Seals at High Island
The calamity of seals begins with jaws. Born in caverns that reverberate With endless malice of the sea's tongue Clacking on shingle, they learn to bark back In fear and sadness and celebration. The ocean's mouth opens forty feet wide And closes on a morsel of their rock. Swayed by the thrust and backfall of the tide, A dappled grey bull and a brindled cow Copulate in the green water of a cove. I watch from a cliff-top, trying not to move. Sometimes they sink and merge into black shoals; Then rise for air, his muzzle on her neck, Their winged feet intertwined as a fishtail. She opens her fierce mouth like a scarlet flower Full of white seeds; she holds it open long At the sunburst in the music of their loving; And cries a little. But I must remember How far their feelings are from mine marooned. If there are tears at this holy ceremony Theirs are caused by brine and mine by breeze. When the great bull withdraws his rod, it glows Like a carnelian candle set in jade. The cow ripples ashore to feed her calf; While an old rival, eyeing the deed with hate, Swims to attack the tired triumphant god. They rear their heads above the boiling surf, Their terrible jaws open, jetting blood. At nightfall they haul out, and mourn the drowned, Playing to the sea sadly their last quartet, An improvised requiem that ravishes Reason, while ripping scale up like a net: Brings pity trembling down the rocky spine Of headlands, till the bitter ocean's tongue Swells in their cove, and smothers their sweet song.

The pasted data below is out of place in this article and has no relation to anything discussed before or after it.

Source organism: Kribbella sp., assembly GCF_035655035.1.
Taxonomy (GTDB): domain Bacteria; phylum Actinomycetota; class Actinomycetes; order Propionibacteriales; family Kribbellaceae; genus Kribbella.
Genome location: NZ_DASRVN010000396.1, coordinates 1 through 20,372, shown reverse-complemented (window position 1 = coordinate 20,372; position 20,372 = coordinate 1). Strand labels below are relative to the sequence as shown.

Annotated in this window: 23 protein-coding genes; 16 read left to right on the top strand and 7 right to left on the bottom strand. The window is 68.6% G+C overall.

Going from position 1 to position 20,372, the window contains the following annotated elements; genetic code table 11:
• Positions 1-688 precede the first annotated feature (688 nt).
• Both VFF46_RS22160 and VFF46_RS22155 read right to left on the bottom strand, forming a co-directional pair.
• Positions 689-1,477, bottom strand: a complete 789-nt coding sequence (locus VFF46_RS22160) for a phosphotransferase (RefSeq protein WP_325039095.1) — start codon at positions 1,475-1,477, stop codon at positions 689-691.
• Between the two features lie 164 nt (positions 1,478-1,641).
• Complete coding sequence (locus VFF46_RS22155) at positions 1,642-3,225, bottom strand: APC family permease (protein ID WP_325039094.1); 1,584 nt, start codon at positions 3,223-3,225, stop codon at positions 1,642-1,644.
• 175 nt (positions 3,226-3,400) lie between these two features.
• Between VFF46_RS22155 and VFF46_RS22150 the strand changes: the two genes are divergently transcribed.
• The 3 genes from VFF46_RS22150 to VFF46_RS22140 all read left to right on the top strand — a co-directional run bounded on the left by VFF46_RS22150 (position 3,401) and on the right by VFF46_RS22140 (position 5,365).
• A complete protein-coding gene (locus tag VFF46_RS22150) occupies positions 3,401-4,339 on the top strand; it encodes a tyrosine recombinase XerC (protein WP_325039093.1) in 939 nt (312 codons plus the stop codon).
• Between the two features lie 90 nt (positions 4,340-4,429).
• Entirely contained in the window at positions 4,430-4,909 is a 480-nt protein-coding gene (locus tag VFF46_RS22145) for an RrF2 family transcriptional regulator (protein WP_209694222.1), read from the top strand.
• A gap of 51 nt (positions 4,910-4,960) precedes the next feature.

Reprinted from Richard Murphy: Collected Poems with permission of Wake Forest University Press. Copyright © 2001 Richard Murphy. All rights reserved.